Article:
Desmond Leo Haynes (born 15 February 1956) is a West Indian cricketer and cricket coach. He was a Wisden Cricketer of the Year in 1991. Haynes formed a formidable partnership with Gordon Greenidge for the West Indies cricket team in Test cricket during the 1980s. Between them they managed 16 century stands, four in excess of 200. The pair made 6482 runs while batting together in partnerships, the third highest total for a batting partnership in Test cricket history. Haynes favoured a more measured approach to batting. He compiled 7487 runs in 116 Test matches at an average of 42.29, his highest Test innings coming against England in 1984 with 184 off 395 balls. He is one of the few Test batsman to have been dismissed handled the ball, falling in this fashion against India on 24 November 1983. He is also one of the few players to have scored a century on an ODI debut.
He first made his name on the international scene with 148 at Antigua in a One-Day International against Australia and until recently Haynes held a number of ODI records, including most runs and most centuries. His 148 against Australia came on his debut match in One Day International which still remains the highest run ever made by a batsman on debut in ODI as well as the fastest century scored by an ODI debutant. He played in the World Cup of 1979, won by the West Indies, and returned to the competition in 1983, 1987 and 1992. In the 25 World Cup matches, Haynes scored 854 runs at 37.13 with three fifties and one century. As of 10 December 2013 Haynes remains one of the only two players in the history of ODI cricket to have scored century on both debut and last match played, the only other being English batsman Dennis Amiss.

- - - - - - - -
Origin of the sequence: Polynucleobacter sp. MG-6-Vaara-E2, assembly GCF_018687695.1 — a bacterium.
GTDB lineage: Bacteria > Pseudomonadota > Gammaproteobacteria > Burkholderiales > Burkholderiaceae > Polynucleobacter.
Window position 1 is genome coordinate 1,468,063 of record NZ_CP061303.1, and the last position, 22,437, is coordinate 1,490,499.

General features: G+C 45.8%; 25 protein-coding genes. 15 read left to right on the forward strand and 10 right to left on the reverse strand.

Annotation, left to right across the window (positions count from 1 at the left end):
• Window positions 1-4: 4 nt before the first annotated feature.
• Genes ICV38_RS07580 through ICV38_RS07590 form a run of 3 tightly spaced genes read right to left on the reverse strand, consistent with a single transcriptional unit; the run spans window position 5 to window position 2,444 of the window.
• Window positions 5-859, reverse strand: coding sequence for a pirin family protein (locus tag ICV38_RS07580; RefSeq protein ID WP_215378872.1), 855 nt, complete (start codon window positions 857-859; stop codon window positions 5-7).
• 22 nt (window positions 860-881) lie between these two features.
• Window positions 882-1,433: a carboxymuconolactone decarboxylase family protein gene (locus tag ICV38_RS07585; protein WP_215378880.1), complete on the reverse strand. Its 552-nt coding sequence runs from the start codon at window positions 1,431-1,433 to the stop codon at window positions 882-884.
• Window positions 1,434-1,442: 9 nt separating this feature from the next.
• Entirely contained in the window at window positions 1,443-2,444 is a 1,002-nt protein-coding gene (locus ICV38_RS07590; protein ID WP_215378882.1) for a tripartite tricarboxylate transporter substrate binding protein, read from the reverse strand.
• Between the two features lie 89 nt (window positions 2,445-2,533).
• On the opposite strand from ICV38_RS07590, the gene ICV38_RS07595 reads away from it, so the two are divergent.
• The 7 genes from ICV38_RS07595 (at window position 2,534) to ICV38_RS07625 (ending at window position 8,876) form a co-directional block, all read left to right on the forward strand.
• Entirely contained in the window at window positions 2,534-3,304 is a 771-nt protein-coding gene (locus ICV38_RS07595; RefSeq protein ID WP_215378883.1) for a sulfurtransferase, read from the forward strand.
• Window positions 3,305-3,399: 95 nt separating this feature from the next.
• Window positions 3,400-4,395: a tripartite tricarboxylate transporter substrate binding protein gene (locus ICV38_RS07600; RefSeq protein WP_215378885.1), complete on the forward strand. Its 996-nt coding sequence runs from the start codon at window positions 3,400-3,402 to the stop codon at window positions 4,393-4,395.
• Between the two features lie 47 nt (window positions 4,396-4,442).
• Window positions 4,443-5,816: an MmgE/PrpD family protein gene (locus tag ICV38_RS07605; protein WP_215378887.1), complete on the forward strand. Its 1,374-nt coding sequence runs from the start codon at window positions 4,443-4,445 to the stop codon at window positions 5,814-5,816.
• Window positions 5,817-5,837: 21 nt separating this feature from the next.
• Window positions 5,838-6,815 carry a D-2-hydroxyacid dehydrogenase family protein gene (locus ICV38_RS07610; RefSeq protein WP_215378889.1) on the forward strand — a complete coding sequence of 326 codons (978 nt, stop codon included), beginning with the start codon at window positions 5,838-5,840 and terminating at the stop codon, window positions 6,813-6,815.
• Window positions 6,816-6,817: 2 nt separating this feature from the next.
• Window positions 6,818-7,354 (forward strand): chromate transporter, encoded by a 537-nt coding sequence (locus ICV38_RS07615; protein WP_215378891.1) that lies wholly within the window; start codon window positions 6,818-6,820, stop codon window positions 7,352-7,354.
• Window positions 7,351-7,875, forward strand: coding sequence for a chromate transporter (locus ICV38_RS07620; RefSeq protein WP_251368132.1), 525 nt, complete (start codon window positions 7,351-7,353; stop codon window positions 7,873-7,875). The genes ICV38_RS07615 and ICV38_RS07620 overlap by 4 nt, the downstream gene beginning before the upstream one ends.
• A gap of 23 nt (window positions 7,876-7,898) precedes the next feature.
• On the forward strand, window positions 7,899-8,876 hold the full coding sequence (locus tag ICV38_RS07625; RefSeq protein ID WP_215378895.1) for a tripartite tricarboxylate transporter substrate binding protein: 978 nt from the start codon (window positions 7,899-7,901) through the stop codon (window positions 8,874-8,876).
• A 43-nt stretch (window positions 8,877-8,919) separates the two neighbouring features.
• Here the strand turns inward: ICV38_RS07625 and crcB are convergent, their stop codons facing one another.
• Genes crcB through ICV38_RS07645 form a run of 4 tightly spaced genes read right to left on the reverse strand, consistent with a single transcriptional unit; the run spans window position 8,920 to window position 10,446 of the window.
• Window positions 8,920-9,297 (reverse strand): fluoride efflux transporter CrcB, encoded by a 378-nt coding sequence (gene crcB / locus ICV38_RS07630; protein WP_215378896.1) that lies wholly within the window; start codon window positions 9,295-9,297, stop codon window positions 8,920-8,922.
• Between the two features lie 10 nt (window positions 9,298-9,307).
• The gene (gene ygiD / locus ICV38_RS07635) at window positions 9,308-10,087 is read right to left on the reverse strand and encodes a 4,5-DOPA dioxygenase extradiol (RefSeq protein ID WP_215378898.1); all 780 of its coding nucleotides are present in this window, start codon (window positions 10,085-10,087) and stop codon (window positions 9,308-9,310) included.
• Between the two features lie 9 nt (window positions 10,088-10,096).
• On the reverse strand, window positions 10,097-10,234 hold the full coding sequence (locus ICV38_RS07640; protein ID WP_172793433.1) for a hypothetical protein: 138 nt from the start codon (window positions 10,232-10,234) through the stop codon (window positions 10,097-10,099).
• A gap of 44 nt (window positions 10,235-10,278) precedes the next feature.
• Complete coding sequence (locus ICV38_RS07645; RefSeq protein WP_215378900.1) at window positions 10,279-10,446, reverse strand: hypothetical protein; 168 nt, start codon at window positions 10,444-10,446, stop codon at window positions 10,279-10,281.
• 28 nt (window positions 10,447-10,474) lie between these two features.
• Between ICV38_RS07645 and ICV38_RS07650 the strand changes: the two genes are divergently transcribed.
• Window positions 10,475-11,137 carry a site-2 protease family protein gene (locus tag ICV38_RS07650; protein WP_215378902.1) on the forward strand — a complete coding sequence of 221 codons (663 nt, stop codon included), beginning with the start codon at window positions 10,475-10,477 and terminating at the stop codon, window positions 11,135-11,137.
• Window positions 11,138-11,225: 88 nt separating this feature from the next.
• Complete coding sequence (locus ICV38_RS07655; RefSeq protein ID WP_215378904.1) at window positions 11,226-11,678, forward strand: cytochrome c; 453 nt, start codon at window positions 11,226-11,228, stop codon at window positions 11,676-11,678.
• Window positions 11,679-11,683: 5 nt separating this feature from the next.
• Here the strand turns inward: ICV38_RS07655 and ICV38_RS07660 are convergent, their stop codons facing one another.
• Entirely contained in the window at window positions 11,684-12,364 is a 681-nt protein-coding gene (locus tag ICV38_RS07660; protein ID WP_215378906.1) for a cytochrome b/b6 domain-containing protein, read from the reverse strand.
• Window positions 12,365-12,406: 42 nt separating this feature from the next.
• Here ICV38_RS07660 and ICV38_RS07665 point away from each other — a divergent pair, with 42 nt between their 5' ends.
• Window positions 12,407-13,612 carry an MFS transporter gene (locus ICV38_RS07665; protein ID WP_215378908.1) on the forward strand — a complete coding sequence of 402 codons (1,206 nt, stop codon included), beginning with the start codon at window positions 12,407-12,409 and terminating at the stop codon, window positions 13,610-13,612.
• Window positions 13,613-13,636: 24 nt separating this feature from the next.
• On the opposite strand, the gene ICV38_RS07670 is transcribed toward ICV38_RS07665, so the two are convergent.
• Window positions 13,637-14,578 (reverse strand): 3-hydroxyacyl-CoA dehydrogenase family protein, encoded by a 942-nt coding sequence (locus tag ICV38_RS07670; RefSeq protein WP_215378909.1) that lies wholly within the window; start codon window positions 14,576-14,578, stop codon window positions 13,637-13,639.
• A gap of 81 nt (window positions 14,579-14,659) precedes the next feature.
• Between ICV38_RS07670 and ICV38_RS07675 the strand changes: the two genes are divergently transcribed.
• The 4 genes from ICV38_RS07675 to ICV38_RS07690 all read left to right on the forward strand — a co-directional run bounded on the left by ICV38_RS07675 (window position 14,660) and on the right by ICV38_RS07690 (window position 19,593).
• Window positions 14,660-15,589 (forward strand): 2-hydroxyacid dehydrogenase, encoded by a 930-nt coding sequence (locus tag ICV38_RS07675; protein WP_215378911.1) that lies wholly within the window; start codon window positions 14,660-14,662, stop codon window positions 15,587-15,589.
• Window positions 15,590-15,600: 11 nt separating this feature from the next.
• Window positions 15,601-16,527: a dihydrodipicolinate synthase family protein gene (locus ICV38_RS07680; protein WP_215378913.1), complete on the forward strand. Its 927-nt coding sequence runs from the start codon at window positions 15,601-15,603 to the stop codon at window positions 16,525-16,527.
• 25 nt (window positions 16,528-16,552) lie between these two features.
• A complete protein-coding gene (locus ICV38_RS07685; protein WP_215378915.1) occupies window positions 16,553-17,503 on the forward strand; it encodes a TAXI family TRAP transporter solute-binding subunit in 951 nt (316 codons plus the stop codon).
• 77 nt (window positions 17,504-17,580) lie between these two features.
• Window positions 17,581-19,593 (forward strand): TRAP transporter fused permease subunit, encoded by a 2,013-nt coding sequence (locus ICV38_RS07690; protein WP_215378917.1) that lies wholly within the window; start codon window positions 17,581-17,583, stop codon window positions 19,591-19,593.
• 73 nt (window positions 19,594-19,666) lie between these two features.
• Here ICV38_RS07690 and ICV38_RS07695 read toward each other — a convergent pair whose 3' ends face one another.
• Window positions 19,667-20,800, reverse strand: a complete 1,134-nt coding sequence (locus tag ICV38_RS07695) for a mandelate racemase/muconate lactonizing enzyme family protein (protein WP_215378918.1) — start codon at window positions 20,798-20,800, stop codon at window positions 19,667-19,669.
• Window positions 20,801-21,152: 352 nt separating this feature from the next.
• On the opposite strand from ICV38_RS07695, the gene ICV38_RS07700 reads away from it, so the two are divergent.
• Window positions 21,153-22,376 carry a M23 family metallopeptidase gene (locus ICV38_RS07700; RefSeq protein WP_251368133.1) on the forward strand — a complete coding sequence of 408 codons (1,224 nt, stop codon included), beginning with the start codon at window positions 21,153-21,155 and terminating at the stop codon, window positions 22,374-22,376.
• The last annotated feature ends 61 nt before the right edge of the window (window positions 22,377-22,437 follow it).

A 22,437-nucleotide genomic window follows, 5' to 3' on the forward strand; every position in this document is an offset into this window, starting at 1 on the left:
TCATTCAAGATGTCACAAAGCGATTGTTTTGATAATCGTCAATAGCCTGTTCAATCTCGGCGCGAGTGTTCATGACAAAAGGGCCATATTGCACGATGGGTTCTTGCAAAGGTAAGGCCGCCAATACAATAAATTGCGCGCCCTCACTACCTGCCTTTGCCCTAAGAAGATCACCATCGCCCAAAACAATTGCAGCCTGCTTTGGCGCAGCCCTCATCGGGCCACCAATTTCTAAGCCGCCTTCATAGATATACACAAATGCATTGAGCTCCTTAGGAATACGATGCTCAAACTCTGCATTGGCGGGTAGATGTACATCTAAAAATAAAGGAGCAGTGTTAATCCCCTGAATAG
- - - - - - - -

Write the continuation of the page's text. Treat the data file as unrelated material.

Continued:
Haynes, when facing Australia in the bitter 1990-91 series, clashed verbally with Ian Healy, Merv Hughes, Craig McDermott and David Boon, who christened him ‘Dessie’. He is also noted for using delaying tactics against England during the 1989-90 Test series.